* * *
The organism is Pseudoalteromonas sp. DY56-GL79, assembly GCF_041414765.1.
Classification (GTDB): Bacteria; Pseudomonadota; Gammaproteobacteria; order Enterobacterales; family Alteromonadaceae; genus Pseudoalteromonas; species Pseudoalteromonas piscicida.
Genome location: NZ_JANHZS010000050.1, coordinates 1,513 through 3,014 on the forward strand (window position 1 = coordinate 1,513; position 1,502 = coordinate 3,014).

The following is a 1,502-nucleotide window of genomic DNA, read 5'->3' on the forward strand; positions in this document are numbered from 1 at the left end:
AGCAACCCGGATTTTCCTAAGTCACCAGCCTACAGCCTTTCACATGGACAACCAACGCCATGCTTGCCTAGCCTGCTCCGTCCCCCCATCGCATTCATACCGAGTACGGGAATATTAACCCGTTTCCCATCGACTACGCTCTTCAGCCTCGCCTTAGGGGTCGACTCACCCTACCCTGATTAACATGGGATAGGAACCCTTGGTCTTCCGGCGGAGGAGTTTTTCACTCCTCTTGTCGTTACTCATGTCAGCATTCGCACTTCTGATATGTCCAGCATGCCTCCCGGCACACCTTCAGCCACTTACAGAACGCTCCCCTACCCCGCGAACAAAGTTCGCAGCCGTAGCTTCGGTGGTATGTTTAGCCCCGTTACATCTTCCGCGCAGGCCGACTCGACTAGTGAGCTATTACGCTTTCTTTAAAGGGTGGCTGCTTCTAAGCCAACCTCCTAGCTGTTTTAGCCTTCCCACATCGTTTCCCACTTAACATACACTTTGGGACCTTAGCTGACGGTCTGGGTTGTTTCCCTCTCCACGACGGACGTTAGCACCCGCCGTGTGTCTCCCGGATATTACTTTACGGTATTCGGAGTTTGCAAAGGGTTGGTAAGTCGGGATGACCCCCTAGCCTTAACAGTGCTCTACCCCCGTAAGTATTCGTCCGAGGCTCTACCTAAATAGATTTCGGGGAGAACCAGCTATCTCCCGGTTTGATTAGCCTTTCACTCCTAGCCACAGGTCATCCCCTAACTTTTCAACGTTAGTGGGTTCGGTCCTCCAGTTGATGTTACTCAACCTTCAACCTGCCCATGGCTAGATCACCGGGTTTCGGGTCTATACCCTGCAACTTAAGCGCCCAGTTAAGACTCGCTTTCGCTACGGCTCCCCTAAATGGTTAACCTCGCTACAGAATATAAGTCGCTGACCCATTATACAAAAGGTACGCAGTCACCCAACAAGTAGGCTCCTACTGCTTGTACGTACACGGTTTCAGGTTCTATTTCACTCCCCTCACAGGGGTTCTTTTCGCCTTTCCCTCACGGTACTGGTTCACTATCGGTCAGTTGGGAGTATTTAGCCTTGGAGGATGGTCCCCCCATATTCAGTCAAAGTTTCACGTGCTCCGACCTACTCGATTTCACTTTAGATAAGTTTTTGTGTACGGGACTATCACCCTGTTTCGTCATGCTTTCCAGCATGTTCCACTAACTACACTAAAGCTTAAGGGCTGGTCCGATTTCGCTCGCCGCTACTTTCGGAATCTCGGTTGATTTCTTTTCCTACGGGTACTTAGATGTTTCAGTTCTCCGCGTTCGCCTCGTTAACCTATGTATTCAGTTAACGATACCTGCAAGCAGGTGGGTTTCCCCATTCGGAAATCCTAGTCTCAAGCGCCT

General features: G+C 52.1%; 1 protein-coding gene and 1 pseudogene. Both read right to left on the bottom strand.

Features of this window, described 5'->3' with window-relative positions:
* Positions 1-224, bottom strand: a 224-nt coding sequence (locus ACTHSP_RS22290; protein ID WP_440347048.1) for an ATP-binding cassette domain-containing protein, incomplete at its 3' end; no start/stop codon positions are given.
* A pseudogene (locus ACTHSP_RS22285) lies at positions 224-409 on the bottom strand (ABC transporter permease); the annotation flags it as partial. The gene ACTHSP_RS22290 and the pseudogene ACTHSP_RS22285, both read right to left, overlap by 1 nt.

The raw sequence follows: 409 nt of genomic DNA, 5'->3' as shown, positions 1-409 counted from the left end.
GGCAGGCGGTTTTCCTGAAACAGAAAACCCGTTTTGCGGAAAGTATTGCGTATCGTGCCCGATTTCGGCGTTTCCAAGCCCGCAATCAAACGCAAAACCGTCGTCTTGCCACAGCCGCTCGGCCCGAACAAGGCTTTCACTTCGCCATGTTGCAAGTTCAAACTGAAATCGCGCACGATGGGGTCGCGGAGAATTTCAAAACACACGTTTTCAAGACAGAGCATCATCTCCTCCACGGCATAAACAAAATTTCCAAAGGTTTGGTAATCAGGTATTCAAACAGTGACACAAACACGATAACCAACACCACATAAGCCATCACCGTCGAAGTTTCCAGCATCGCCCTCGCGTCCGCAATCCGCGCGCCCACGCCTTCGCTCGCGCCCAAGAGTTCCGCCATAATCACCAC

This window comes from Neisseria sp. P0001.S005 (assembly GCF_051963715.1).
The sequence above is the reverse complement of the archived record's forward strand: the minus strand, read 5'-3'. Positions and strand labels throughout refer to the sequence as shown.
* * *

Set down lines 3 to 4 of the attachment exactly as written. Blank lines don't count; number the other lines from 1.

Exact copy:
Genome location: NZ_JANHZS010000050.1, coordinates 1,513 through 3,014 on the forward strand (window position 1 = coordinate 1,513; position 1,502 = coordinate 3,014).

The following is a 1,502-nucleotide window of genomic DNA, read 5'->3' on the forward strand; positions in this document are numbered from 1 at the left end: